A milestone for memorial culture in Austria: Purchase of land that was part of the former Gusen concentration camp


The Mauthausen Memorial welcomes the purchase of land that was part of the former Gusen concentration camp. This represents the next decisive step in the development of the Gusen Memorial.

A milestone for memorial culture in Austria: Purchase of land that was part of the former Gusen concentration camp
(Credit: KZ-Gedenkstätte Mauthausen)

Today, these plots of land are the location of significant structural remains of the former Gusen concentration camp, for example the former roll call area, two SS barracks and the rock crusher. The integration of these important sites into the existing Gusen Memorial sends an important signal on the part of the Republic of Austria with regard to the commemoration of the more than 35,000 victims of this branch camp of the Mauthausen concentration camp, a camp that remained forgotten in Austria for a long time. Unlike the Mauthausen concentration camp, which became a memorial museum, the Gusen concentration camp was soon dismantled and partly built over with a housing estate. At present, only the Memorial Gusen, established by international survivors’ associations, and the adjoining visitor centre point to the existence of a camp of this magnitude in Gusen.

“The positive conclusion of the first round of purchase negotiations by the Republic of Austria is therefore a milestone in memorial culture and in the ongoing work on the  history of National Socialism in Austria. The Mauthausen Memorial will do all it can to ensure that the development of these new sites takes place with the involvement of regional, national and international stakeholders. The concerns of the local population must also be taken into account regarding the expansion of the memorial site, which is located in the middle of the municipality of Langenstein”, explained Barbara Glück.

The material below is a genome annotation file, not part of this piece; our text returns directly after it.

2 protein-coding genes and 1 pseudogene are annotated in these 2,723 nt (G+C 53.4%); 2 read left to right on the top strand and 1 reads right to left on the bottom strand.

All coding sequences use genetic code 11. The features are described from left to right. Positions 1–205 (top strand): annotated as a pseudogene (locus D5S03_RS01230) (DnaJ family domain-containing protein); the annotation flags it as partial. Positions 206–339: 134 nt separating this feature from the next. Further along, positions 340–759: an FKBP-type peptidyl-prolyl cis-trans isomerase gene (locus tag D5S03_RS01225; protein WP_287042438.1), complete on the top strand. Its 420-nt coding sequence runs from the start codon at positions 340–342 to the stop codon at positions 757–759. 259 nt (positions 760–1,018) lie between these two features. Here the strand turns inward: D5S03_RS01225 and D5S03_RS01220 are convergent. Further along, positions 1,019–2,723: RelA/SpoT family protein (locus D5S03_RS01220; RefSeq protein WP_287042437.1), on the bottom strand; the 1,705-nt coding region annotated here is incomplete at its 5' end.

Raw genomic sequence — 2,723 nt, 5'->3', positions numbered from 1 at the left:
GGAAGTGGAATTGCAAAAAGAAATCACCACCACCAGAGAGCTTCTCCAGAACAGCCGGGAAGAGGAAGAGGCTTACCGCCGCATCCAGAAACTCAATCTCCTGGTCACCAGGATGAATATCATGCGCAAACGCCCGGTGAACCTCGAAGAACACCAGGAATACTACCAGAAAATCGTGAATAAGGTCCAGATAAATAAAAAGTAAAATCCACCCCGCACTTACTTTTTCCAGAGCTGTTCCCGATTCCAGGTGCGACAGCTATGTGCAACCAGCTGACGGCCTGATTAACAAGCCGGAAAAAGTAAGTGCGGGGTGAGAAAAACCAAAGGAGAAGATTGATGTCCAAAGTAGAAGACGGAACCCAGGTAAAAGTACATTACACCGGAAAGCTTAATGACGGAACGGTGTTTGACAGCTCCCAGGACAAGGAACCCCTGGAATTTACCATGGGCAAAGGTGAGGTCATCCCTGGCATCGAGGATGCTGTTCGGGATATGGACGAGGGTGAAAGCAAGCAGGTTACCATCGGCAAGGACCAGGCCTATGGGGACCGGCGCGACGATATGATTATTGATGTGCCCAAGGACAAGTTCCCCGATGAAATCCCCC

The Mauthausen Memorial, with its organisational know-how and expertise in terms of the subject matter, stands ready to oversee the development of this significant memorial site in collaboration with regional, national and international partners, and hopes to find a broad basis of support within the Awareness Region Mauthausen – St. Georgen – Langenstein. “The agreement reached between the Republic of Austria and the land owners, 76 years after the liberation, represents a unique opportunity to establish a contemporary memorial site as befits the historical dimensions of this camp. It sends an important signal to all survivors and is a dignified place of remembrance for the countless victims”, said Glück.

The former Gusen branch camp is currently the focus for work at the Mauthausen Memorial. A progressive web app will shortly be presented, which documents and provides historical contextualisation for the remaining traces of this camp throughout the region. A new guided tour format for visitors that links the former Gusen and Mauthausen concentration camps, highlighting differences and similarities along the way, is in preparation. Under the hashtag #bildungsarbeitdigital, every week the memorial museum posts a new a video with facts and history about the former Gusen concentration camp.

The existing Gusen Memorial was initiated by international survivors’ organisations. The purchase of land now concluded by the Republic of Austria emphasises the national and international significance of the memorial site at Gusen.

On 5 May 1945 soldiers of the US Army liberated over 20,000 concentration camp prisoners in Gusen, the majority of whom were severely undernourished and suffering from catastrophic ill health. At that point in time, more people were imprisoned in this little-known concentration camp than in the Mauthausen main camp. Today only a few structural remains point to the existence of a camp of this size. At least 71,000 people were deported to Gusen, more than half of whom died there.